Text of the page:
Introversion + Me: A Story of Solitary Enjoyment
The secret to life is to put yourself in the right lighting. For some it’s a Broadway spotlight; for others, a lamplit desk. Use your natural powers–of persistence, concentration, insight, and sensitivity–to do work you love and work that matters. Solve problems, make art, think deeply. Figure out what you are meant to contribute to the world and make sure you contribute it.”- Susan Cain, Quiet
I shared with you earlier this week that I’d begun reading Quiet: The Power of Introverts in a World that Can’t Stop Talking. Today I finished it and walked away with a sense of perspective on temperament that I wouldn’t have believed possible. I read through chapter after chapter, marveling at the connections that Cain drew between culture, personality, temperament, and relationships. Each anecdote, debunked misconception, academic study, and piece of commentary resounded with my experience of the world, and I suspect that these ideas will travel with me as I continue to grow and seek to carve out space in this world. Quiet is my favorite read so far this year, and by way of trying to convince any and everyone to read it, I’m explaining how insights from this book help me make sense of the way I relate to the world around me.
Here are five traits associated with introversion that aren’t immediately apparent, but reveal the way that introverts view and interact with the world.
- Sensitive: I am sensitive to (easily affected by) my environment and my emotions can fluctuate greatly based on lighting, noise, decor, and the demeanor of those around me. The effects of this may show up in the form of wildly vivid dreams, an inability to sleep, or great peace, depending on the circumstances. This also means that I process my quiet voice as louder than it sounds to you, and explains why I get confused when you ask me to speak up.
- Independent: I work best when I have time and space to think and breath apart from other people. Being around others makes me feel watched, makes me feel an extra sense of unnecessary pressure. I can accomplish great things with precision and accuracy, but not if my success is dependent on my interactions with others. In that case, I will appear submissive, wait for a task to be assigned, and hope that everyone else does their part to pull something brilliant together.I pick up more details than others might, and I process them best in my own head, not through interacting with others. In school, I’m great at taking notes and performing well, but please don’t ask me to have an impromptu group discussion. I won’t feel comfortable participating, and my insights will not be heard.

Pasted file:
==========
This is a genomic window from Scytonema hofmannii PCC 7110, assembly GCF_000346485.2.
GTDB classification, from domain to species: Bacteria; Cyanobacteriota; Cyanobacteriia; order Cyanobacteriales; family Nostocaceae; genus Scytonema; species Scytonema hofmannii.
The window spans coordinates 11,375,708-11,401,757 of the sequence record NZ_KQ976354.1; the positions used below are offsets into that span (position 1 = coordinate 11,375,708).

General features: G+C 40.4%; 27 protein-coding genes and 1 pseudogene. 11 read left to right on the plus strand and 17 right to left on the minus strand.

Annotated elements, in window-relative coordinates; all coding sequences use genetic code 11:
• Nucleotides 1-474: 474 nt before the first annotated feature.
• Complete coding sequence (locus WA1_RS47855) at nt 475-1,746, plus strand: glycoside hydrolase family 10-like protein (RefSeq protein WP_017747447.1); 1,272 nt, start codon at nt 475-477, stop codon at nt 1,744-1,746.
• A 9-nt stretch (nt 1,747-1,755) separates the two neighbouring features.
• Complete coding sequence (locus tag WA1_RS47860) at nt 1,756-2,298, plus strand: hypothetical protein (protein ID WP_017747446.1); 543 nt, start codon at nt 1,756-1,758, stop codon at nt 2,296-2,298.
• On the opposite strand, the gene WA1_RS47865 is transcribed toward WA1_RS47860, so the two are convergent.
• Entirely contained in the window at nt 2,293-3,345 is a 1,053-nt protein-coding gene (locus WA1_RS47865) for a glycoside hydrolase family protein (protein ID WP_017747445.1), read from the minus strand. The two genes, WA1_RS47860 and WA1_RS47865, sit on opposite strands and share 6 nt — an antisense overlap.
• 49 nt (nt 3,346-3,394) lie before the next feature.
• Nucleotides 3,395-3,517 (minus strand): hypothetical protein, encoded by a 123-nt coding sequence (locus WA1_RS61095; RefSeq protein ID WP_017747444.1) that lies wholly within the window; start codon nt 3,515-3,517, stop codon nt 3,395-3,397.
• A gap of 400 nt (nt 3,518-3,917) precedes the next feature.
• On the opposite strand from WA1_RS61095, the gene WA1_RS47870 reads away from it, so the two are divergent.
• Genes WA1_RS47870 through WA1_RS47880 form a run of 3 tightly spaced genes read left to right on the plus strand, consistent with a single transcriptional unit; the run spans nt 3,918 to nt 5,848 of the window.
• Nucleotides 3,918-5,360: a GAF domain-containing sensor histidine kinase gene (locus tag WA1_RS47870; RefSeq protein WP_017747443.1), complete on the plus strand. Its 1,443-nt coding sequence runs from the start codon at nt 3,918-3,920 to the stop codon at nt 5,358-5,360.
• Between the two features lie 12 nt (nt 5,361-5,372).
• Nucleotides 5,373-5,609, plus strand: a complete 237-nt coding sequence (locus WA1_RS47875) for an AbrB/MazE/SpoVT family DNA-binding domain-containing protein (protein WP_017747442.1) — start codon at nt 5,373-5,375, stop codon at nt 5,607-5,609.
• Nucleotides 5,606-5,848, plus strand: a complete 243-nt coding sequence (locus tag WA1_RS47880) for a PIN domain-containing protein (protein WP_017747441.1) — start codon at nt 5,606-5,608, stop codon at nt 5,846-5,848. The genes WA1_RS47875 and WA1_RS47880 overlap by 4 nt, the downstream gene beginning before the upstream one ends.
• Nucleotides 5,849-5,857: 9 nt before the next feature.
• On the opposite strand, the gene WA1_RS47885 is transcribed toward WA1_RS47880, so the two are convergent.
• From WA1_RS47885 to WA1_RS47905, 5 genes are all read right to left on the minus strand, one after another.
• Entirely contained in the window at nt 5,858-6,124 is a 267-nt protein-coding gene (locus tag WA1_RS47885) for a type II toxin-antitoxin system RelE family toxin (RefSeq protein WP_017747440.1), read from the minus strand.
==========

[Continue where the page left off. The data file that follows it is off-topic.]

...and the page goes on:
- Creative: I have a rich mental life that allows me to imagine, design, and execute and appreciate beautiful projects and new perspectives. When I’m passionate about an idea, I will pursue it with all that is within me, and in the end, maybe with some gentle encouragement, I will give you something that you might be able to understand. I seek out ideas that will push me to think beyond my current perspective, and appreciate others who do the same.
- Emotionally Inexpressive: Even though I am sensitive to what’s going on around me, you wouldn’t know it by looking at me or interacting with me. I hold things in, processing them mentally. If I am sad, my journal will reflect that though my demeanor may not. If I am excited, same story. If there is conflict, I will not embrace it with open arms but will rather approach you quietly and ask if we can talk about it. That is, after I’ve spent an hour psyching myself up for that conversation and convincing myself that it’s actually worth engaging in a potentially emotionally difficult episode.
- Pro-Social: I don’t need to be around other people to be okay. In fact, being lots of people exhausts, rather than energizes me. I would rather read a book than go to a party, and while I deeply love my friends, I’m not always looking for new ones. The ones I have now have stuck with me through the years, and I have stuck by them. Give me some down time between activities and allow me space to escape. It doesn’t mean that I dislike you, but it means I need some me time. If you are willing to invest in a conversation with actually substance and not just small talk, I’m all ears. If you just want to talk about your week at work, you likely won’t find me very engaged in what you have to say.